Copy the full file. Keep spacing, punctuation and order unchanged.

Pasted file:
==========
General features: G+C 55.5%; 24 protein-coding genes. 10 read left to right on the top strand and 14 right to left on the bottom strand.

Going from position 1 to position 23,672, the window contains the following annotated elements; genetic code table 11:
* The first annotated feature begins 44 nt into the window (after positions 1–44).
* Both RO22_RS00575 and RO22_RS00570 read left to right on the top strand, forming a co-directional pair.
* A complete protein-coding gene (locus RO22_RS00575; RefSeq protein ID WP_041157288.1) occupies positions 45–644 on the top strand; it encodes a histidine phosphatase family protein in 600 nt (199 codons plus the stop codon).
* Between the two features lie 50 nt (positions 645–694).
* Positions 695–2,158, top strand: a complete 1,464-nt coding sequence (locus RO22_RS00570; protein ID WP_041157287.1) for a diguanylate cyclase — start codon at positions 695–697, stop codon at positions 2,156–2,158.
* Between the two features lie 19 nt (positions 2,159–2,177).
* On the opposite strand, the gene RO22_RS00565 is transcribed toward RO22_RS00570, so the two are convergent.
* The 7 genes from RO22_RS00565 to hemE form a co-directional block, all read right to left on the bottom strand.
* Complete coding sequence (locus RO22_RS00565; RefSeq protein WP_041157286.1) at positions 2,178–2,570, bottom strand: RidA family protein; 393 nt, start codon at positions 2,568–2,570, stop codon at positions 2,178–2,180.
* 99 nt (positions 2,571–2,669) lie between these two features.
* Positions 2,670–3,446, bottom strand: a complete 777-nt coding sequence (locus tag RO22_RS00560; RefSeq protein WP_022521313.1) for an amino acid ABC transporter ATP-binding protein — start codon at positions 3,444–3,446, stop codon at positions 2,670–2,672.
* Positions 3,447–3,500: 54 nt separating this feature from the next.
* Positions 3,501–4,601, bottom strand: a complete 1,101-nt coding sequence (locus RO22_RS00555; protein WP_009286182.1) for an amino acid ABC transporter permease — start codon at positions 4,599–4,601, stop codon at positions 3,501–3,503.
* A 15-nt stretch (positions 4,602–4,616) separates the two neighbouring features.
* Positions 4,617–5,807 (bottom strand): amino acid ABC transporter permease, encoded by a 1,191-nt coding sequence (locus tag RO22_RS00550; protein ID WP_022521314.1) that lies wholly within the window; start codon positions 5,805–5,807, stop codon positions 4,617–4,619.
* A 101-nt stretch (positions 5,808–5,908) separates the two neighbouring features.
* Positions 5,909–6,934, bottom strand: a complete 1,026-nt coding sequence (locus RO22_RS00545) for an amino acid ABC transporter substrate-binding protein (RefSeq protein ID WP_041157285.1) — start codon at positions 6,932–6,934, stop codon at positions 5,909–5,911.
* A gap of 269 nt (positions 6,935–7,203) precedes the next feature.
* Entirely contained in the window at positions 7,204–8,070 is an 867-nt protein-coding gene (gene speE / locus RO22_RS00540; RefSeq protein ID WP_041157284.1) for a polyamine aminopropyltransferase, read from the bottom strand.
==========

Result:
General features: G+C 55.5%; 24 protein-coding genes. 10 read left to right on the top strand and 14 right to left on the bottom strand.

Going from position 1 to position 23,672, the window contains the following annotated elements; genetic code table 11:
* The first annotated feature begins 44 nt into the window (after positions 1–44).
* Both RO22_RS00575 and RO22_RS00570 read left to right on the top strand, forming a co-directional pair.
* A complete protein-coding gene (locus RO22_RS00575; RefSeq protein ID WP_041157288.1) occupies positions 45–644 on the top strand; it encodes a histidine phosphatase family protein in 600 nt (199 codons plus the stop codon).
* Between the two features lie 50 nt (positions 645–694).
* Positions 695–2,158, top strand: a complete 1,464-nt coding sequence (locus RO22_RS00570; protein ID WP_041157287.1) for a diguanylate cyclase — start codon at positions 695–697, stop codon at positions 2,156–2,158.
* Between the two features lie 19 nt (positions 2,159–2,177).
* On the opposite strand, the gene RO22_RS00565 is transcribed toward RO22_RS00570, so the two are convergent.
* The 7 genes from RO22_RS00565 to hemE form a co-directional block, all read right to left on the bottom strand.
* Complete coding sequence (locus RO22_RS00565; RefSeq protein WP_041157286.1) at positions 2,178–2,570, bottom strand: RidA family protein; 393 nt, start codon at positions 2,568–2,570, stop codon at positions 2,178–2,180.
* 99 nt (positions 2,571–2,669) lie between these two features.
* Positions 2,670–3,446, bottom strand: a complete 777-nt coding sequence (locus tag RO22_RS00560; RefSeq protein WP_022521313.1) for an amino acid ABC transporter ATP-binding protein — start codon at positions 3,444–3,446, stop codon at positions 2,670–2,672.
* Positions 3,447–3,500: 54 nt separating this feature from the next.
* Positions 3,501–4,601, bottom strand: a complete 1,101-nt coding sequence (locus RO22_RS00555; protein WP_009286182.1) for an amino acid ABC transporter permease — start codon at positions 4,599–4,601, stop codon at positions 3,501–3,503.
* A 15-nt stretch (positions 4,602–4,616) separates the two neighbouring features.
* Positions 4,617–5,807 (bottom strand): amino acid ABC transporter permease, encoded by a 1,191-nt coding sequence (locus tag RO22_RS00550; protein ID WP_022521314.1) that lies wholly within the window; start codon positions 5,805–5,807, stop codon positions 4,617–4,619.
* A 101-nt stretch (positions 5,808–5,908) separates the two neighbouring features.
* Positions 5,909–6,934, bottom strand: a complete 1,026-nt coding sequence (locus RO22_RS00545) for an amino acid ABC transporter substrate-binding protein (RefSeq protein ID WP_041157285.1) — start codon at positions 6,932–6,934, stop codon at positions 5,909–5,911.
* A gap of 269 nt (positions 6,935–7,203) precedes the next feature.
* Entirely contained in the window at positions 7,204–8,070 is an 867-nt protein-coding gene (gene speE / locus RO22_RS00540; RefSeq protein ID WP_041157284.1) for a polyamine aminopropyltransferase, read from the bottom strand.